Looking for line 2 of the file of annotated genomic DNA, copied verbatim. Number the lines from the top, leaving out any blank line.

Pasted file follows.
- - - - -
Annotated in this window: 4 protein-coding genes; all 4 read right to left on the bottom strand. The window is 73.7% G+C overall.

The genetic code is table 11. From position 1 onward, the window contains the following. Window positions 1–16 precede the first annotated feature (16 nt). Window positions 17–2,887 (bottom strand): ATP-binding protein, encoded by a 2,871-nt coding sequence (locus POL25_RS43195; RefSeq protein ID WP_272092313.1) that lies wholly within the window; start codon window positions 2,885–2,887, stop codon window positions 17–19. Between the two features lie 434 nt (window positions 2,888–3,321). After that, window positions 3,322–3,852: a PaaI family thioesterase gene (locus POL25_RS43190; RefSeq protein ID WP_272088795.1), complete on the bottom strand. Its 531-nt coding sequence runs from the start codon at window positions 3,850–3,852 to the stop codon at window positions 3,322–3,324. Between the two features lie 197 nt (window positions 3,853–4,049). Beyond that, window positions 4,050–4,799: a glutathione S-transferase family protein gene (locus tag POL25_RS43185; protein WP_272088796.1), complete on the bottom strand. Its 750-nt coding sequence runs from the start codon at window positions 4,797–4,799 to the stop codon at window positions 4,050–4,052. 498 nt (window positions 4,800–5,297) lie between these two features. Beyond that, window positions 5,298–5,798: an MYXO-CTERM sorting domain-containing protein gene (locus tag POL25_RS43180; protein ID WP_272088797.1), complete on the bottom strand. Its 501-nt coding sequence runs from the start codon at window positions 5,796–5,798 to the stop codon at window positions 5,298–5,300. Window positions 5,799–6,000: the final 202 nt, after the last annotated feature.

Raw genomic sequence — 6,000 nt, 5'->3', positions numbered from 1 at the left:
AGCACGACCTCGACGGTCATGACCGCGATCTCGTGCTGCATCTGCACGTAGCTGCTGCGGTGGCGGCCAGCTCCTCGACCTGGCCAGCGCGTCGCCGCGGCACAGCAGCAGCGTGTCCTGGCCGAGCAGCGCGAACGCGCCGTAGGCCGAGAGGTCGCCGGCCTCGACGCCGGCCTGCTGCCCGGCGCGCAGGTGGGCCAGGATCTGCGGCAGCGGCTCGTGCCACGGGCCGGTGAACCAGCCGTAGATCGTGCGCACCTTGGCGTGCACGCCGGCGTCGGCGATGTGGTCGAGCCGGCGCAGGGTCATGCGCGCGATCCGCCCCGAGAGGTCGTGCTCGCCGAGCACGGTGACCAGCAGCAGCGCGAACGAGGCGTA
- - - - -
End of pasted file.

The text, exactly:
The genetic code is table 11. From position 1 onward, the window contains the following. Window positions 1–16 precede the first annotated feature (16 nt). Window positions 17–2,887 (bottom strand): ATP-binding protein, encoded by a 2,871-nt coding sequence (locus POL25_RS43195; RefSeq protein ID WP_272092313.1) that lies wholly within the window; start codon window positions 2,885–2,887, stop codon window positions 17–19. Between the two features lie 434 nt (window positions 2,888–3,321). After that, window positions 3,322–3,852: a PaaI family thioesterase gene (locus POL25_RS43190; RefSeq protein ID WP_272088795.1), complete on the bottom strand. Its 531-nt coding sequence runs from the start codon at window positions 3,850–3,852 to the stop codon at window positions 3,322–3,324. Between the two features lie 197 nt (window positions 3,853–4,049). Beyond that, window positions 4,050–4,799: a glutathione S-transferase family protein gene (locus tag POL25_RS43185; protein WP_272088796.1), complete on the bottom strand. Its 750-nt coding sequence runs from the start codon at window positions 4,797–4,799 to the stop codon at window positions 4,050–4,052. 498 nt (window positions 4,800–5,297) lie between these two features. Beyond that, window positions 5,298–5,798: an MYXO-CTERM sorting domain-containing protein gene (locus tag POL25_RS43180; protein ID WP_272088797.1), complete on the bottom strand. Its 501-nt coding sequence runs from the start codon at window positions 5,796–5,798 to the stop codon at window positions 5,298–5,300. Window positions 5,799–6,000: the final 202 nt, after the last annotated feature.